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For the first time in history, a white man is not in serious contention to be the next mayor of Boston, a city with a checkered racial history.
Why it matters: The face of Democratic Party politics has changed, with more women and people of color running and winning races. As high-profile races like Boston's — and New York's — attract multiple people of color in a primary, some candidates say that allows for more ideological diversity, as well.
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The field of candidates in Boston is historically diverse: all but three are women and all but one are people of color. The primary is Sept. 14.
Acting Mayor Kim Janey, who is Black, and city councilor Michelle Wu, who is Asian American, led the field in a Suffolk University/Boston Globe poll from late June.
That's a sea change for a city where a white man once attacked a Black man with an American flag, where forced busing created angry confrontations between Black and white parents and police officers, and where Black athletes have often complained about racist fans.
What they're saying: "There’s more than enough room for more than one Black woman to run in this race," candidate Andrea Campbell told Axios.
She argued that, in particular, the presence of multiple Black women such as her helps chip away at the idea Black women are all the same — a monolith — in their political leanings.
"At one point, some people suggested I drop out of the race because there was already another Black woman in the race," she added, referring to Janey. She replaced Marty Walsh, a white man, when he was tapped to be Labor secretary. Janey's now running to assume the position full-time.
When Michelle Wu ran for city council in 2013, she was told her identity would prevent her from ever getting elected in Boston. “I was told over and over again that I would likely lose, and for reasons beyond my control: I was too young, not born in Boston, Asian American, female,” Wu wrote in a Boston Globe op-ed.
She told Axios that this time around, she's not hearing that. "It’s been a rapid, inspiring transformation in Boston politics over the eight years that I’ve been honored to serve," Wu said.
Another candidate, Annissa Essaibi-George, the daughter of Arab and Polish immigrant parents, told Axios that Boston's history of electing white men even once convinced her father she couldn't be mayor.
Years ago, Essaibi-George told her dad that she wanted to be mayor someday. "And my father said: 'An Arab girl with an Arab name will never be anything in this city,'" she recounted.
"That was his experience immigrating to this country in his twenties — as an Arab, as a Muslim — and he didn’t see this as an opportunity for me" back then, she added.
The backdrop: From the notorious James Michael Curley to the late Tom Menino, an affable politician who became the city's longest-serving mayor, Boston has been led by white men not just in City Hall but also the powerful police and fire departments.
In 2009, Rep. Ayanna Pressley (D-Mass.) became the first woman of color to be elected to the city council. Wu became the second in 2013.
"It started to shift the paradigm of what was possible in our city and particularly as we took on policy initiatives," Wu told Axios.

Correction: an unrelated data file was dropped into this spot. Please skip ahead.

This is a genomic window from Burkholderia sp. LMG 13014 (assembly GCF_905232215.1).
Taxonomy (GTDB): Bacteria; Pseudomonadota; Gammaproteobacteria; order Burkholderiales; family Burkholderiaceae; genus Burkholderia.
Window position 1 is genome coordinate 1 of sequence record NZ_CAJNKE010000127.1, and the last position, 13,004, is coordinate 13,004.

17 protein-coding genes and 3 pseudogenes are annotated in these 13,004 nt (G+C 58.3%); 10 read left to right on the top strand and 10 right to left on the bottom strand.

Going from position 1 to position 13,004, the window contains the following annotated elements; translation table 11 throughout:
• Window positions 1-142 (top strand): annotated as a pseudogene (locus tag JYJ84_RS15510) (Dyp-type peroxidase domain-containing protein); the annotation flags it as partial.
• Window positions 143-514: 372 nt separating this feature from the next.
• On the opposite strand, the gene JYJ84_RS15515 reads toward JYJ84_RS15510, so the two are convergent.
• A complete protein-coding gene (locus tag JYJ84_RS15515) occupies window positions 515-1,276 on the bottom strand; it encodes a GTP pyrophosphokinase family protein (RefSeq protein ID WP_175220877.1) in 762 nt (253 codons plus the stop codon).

In 2018, Pressley knocked off Rep. Michael Capuano, a well-liked fellow Democrat and liberal politician, to win a primary that propelled her to become the first Black woman from Massachusetts to be elected to Congress.
She quickly took on national prominence as a member of "The Squad."
William Gross was sworn in as Boston's first black police commissioner that same year.
While the Democratic Party is increasingly represented by candidates and elected officials who look more like the places they serve, some are looking to mayoral races in big blue cities like Boston and New York to determine whether the party is looking not just at race but also political philosophy.
The question is whether more moderate candidates will win favor this time around, not that the initial threshold of breaking a color barrier has been crossed.
Some Democrats are drawing early parallels to the New York City mayoral and the Virginia gubernatorial races, in which a more moderate Democratic candidate (albeit a white one in Virginia) edged out a field of progressives at a time when the progressive wing of the party is a potent force.
Others see the mayoral races as suggestive of a larger national trend within the Democratic Party.
“I am the face of the Democratic Party,” Brooklyn Borough President Eric Adams, a Black former police officer, said after winning the New York mayoral Democratic primary in June.
He believes his success was rooted in his moderate stances, including opposing defund-the-police rhetoric.
“If the Democratic Party fails to recognize what we did here in New York, they’re going to have a problem in the midterm elections and they’re going to have a problem in the presidential election,” he added.
What to watch locally: Boston politicos are eager to see if a more moderate candidate, like Annissa, wins the primary by edging out the more progressive candidates.
Several strategists who focus on national mayoral races said that when selecting a mayor, voters typically are looking for a candidate who represents stability, not someone to shake things up.
For those who believe that theory of the case, President Biden's election offers a solid example.
Such thinking could benefit Janey, who has quickly stripped "acting" from any references to her title and is running as all the white incumbents who had preceded her.
What to watch nationally: Another campaign on the Democratic radar is Seattle's mayoral race.
Similar demographic and political dynamics are expected to play out there.
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